HURLBURT FIELD, Florida -- Even as the Pentagon leverages new high-end technologies for potential battles against near-peer rivals, officials say special operations forces flying manned intelligence-gathering planes still have a role to play.
The U-28A aircraft, for example, has intrinsic value in today's ongoing counterterrorism operations, officials said.
The intelligence, surveillance and reconnaissance mission is "not platform-centric, for one. … It is exquisite for both ends of the spectrum," said Air Force Secretary Heather Wilson, referring to both high and low-end capability.
"You can see there are places in the world where we enable our allies and partners to be able to train and use those kind of capabilities," she said. Military.com recently accompanied Wilson on a tour of Air Force Special Operations Command here.
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"At the same time, in this same command, in crisis or war … using this exquisite capability to create strategic effects is really clear," she said.
Officials have questioned whether some aircraft can survive in a contested environment, with Wilson making the case to divest aircraft such as the E-8C Joint Surveillance Target Attack Radar System because it remains vulnerable.
AFSOC's U-28A -- a small, repurposed Pilatus PC-12 aircraft used for ISR -- falls under nonstandard aviation, often landing in tiny, semi-prepared airfields and flying in remote areas of the world.
But crew members have made the case it should stick around.
"It's been around 10-12 years now, and when it first came out, that wasn't the goal in mind," Capt. Bryan, a combat systems officer with the 319th Special Operations Squadron, said on the flightline here. "It's proven to last this long, it's extremely reliable." Crew members were identified by first names only because of their sensitive mission.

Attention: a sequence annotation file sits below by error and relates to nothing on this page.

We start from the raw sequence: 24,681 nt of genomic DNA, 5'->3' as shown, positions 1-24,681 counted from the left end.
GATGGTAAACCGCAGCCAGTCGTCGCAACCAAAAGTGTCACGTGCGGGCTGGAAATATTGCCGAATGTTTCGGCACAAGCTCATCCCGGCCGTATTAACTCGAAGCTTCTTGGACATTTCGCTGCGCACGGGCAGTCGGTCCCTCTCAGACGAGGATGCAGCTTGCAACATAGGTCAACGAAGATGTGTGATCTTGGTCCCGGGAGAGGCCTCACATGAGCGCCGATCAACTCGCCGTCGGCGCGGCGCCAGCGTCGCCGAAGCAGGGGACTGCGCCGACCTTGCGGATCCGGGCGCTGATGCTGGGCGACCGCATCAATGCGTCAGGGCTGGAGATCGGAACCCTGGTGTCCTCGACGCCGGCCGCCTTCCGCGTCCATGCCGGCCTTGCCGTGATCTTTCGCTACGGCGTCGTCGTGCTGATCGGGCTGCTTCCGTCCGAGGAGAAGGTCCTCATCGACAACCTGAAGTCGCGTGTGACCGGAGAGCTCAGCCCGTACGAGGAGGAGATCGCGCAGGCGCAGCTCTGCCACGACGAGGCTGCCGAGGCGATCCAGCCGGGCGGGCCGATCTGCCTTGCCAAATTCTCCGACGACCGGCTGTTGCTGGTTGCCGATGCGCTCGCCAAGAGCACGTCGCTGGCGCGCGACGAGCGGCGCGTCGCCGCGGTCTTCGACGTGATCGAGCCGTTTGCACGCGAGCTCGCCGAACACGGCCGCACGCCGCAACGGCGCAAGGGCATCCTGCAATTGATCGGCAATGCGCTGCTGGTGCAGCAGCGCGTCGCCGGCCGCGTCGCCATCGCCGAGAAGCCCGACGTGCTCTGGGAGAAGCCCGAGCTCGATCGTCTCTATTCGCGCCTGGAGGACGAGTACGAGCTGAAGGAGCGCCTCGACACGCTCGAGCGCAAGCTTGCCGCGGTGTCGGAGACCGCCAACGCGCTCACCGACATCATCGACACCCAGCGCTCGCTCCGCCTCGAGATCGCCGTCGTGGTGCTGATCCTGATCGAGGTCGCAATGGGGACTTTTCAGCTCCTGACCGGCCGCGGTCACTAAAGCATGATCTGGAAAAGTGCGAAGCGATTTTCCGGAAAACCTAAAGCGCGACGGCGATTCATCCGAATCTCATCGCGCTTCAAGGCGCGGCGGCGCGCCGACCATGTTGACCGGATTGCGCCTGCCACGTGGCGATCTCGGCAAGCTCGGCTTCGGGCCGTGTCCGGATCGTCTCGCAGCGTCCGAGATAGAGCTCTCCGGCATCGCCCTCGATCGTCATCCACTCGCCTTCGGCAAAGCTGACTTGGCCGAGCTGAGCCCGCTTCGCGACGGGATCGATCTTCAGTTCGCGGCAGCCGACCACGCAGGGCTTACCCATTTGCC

Pilots and crew, including a combat systems officer and a tactical systems operator running "secret squirrel," or top secret, systems, said the U-28 has the ability to coordinate battle plans with other aircraft in the area, sending signals to them or operators on the ground, similar to a JSTARS.
"From our perspective, it's giving that guy on the ground as complete a picture as possible," added Lt. Col. Pete Hughes, AFSOC spokesman.
The taskings come from the aircraft's crew in real time, which is advantageous to an MQ-9 Reaper, for example, because a remote pilot may become too task saturated for what's going on in the airspace.
Unlike its MC-12 ISR cousin, the U-28 has two high-fidelity electro-optical and forward-looking infrared sensors that can push data to "whoever wants to see it" on secure networks, Bryan said.
"All of [the MC-12] comms have to go through satellites," said Capt. David, also with the 319th. "We can be right overhead; we don't even need the satellite. We can talk directly to the guys on the ground and provide that good coverage for them."
In recent years, the plane has been upgraded with additional sensor screens, radios and tools for sending video over networks. It can trade information securely with other platforms and has a common datalink, the legacy Link 16.
Unmanned MQ-9s can fly up to 50,000 feet. But the U-28 crews -- which fly at roughly 30,000 feet -- said they're often flying higher than the Reaper on missions.
"They can fly longer, but we are usually faster and a little bit closer to the fight," Bryan said.
Without revealing the location, he said U.S. and partner forces wouldn't leave their base on a recent deployment unless there was a U-28 overhead.
But David said the U-28 wouldn't be the first ISR aircraft to come to mind when fighting a near-peer adversary. However, it is a cost-effective tool to hunt targets or provide the ISR needed for friendlies below, which is still a big part of the Air Force's mission.
To date, the platform has flown 500,000 hours, or roughly 100 hours a day, Bryan said. There are 28 in the Air Force's inventory.
"We can provide four hours' station time, plus an hour there and back, and land using less fuel than it takes a C-130 just to start and taxi to the runway," David said.
He reiterated its not a one-size-fits-all mission. "It has to fit," he said.
Wilson added, "It's not every platform [that will fit] at both ends" of the tasking spectrum. And that's OK."